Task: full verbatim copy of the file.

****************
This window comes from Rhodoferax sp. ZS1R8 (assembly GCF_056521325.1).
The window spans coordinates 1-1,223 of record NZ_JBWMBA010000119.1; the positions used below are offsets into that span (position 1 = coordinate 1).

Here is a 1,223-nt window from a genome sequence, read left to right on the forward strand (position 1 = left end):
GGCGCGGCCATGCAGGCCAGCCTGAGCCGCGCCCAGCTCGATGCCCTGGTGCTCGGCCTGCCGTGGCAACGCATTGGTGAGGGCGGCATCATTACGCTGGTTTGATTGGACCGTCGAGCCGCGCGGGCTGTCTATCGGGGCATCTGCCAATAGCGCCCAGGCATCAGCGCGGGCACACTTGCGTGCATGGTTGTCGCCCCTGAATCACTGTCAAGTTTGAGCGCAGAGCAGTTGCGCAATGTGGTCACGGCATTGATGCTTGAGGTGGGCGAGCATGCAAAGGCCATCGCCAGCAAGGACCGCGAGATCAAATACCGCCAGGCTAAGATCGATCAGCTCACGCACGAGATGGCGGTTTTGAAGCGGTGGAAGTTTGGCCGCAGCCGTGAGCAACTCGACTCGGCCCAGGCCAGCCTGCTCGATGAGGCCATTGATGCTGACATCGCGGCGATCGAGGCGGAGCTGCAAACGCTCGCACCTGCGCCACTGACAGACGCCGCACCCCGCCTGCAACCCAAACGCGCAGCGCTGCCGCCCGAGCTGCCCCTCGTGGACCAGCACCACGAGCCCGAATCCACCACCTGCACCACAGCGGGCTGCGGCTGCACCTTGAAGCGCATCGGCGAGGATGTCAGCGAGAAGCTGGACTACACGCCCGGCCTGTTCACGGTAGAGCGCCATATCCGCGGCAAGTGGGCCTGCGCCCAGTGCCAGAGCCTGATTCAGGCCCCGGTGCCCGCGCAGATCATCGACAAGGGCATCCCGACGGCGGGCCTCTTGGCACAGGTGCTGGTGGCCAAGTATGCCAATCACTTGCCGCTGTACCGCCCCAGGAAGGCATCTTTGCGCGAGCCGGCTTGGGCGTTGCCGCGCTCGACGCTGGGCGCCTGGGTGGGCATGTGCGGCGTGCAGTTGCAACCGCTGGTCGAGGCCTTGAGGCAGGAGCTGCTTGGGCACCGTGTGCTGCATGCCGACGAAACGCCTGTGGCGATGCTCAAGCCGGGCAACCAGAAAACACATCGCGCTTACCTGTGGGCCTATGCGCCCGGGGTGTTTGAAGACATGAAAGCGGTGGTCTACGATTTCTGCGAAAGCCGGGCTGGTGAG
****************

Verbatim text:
This window comes from Rhodoferax sp. ZS1R8 (assembly GCF_056521325.1).
The window spans coordinates 1-1,223 of record NZ_JBWMBA010000119.1; the positions used below are offsets into that span (position 1 = coordinate 1).

Here is a 1,223-nt window from a genome sequence, read left to right on the forward strand (position 1 = left end):
GGCGCGGCCATGCAGGCCAGCCTGAGCCGCGCCCAGCTCGATGCCCTGGTGCTCGGCCTGCCGTGGCAACGCATTGGTGAGGGCGGCATCATTACGCTGGTTTGATTGGACCGTCGAGCCGCGCGGGCTGTCTATCGGGGCATCTGCCAATAGCGCCCAGGCATCAGCGCGGGCACACTTGCGTGCATGGTTGTCGCCCCTGAATCACTGTCAAGTTTGAGCGCAGAGCAGTTGCGCAATGTGGTCACGGCATTGATGCTTGAGGTGGGCGAGCATGCAAAGGCCATCGCCAGCAAGGACCGCGAGATCAAATACCGCCAGGCTAAGATCGATCAGCTCACGCACGAGATGGCGGTTTTGAAGCGGTGGAAGTTTGGCCGCAGCCGTGAGCAACTCGACTCGGCCCAGGCCAGCCTGCTCGATGAGGCCATTGATGCTGACATCGCGGCGATCGAGGCGGAGCTGCAAACGCTCGCACCTGCGCCACTGACAGACGCCGCACCCCGCCTGCAACCCAAACGCGCAGCGCTGCCGCCCGAGCTGCCCCTCGTGGACCAGCACCACGAGCCCGAATCCACCACCTGCACCACAGCGGGCTGCGGCTGCACCTTGAAGCGCATCGGCGAGGATGTCAGCGAGAAGCTGGACTACACGCCCGGCCTGTTCACGGTAGAGCGCCATATCCGCGGCAAGTGGGCCTGCGCCCAGTGCCAGAGCCTGATTCAGGCCCCGGTGCCCGCGCAGATCATCGACAAGGGCATCCCGACGGCGGGCCTCTTGGCACAGGTGCTGGTGGCCAAGTATGCCAATCACTTGCCGCTGTACCGCCCCAGGAAGGCATCTTTGCGCGAGCCGGCTTGGGCGTTGCCGCGCTCGACGCTGGGCGCCTGGGTGGGCATGTGCGGCGTGCAGTTGCAACCGCTGGTCGAGGCCTTGAGGCAGGAGCTGCTTGGGCACCGTGTGCTGCATGCCGACGAAACGCCTGTGGCGATGCTCAAGCCGGGCAACCAGAAAACACATCGCGCTTACCTGTGGGCCTATGCGCCCGGGGTGTTTGAAGACATGAAAGCGGTGGTCTACGATTTCTGCGAAAGCCGGGCTGGTGAG